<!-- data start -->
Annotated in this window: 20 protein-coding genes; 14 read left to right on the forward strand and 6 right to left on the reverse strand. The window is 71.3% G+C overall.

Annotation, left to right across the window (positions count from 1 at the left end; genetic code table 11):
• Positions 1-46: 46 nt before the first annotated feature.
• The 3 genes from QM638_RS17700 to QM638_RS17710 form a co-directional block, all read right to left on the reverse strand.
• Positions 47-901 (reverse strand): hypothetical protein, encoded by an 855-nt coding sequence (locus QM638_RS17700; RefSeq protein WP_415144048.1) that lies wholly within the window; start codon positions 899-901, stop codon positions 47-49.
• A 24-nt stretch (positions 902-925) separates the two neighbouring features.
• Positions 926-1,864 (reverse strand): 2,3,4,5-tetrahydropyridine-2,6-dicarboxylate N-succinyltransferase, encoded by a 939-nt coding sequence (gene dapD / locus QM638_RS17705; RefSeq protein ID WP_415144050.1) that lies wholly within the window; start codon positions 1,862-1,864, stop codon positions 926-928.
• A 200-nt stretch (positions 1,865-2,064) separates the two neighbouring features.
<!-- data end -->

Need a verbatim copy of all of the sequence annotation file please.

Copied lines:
Annotated in this window: 20 protein-coding genes; 14 read left to right on the forward strand and 6 right to left on the reverse strand. The window is 71.3% G+C overall.

Annotation, left to right across the window (positions count from 1 at the left end; genetic code table 11):
• Positions 1-46: 46 nt before the first annotated feature.
• The 3 genes from QM638_RS17700 to QM638_RS17710 form a co-directional block, all read right to left on the reverse strand.
• Positions 47-901 (reverse strand): hypothetical protein, encoded by an 855-nt coding sequence (locus QM638_RS17700; RefSeq protein WP_415144048.1) that lies wholly within the window; start codon positions 899-901, stop codon positions 47-49.
• A 24-nt stretch (positions 902-925) separates the two neighbouring features.
• Positions 926-1,864 (reverse strand): 2,3,4,5-tetrahydropyridine-2,6-dicarboxylate N-succinyltransferase, encoded by a 939-nt coding sequence (gene dapD / locus QM638_RS17705; RefSeq protein ID WP_415144050.1) that lies wholly within the window; start codon positions 1,862-1,864, stop codon positions 926-928.
• A 200-nt stretch (positions 1,865-2,064) separates the two neighbouring features.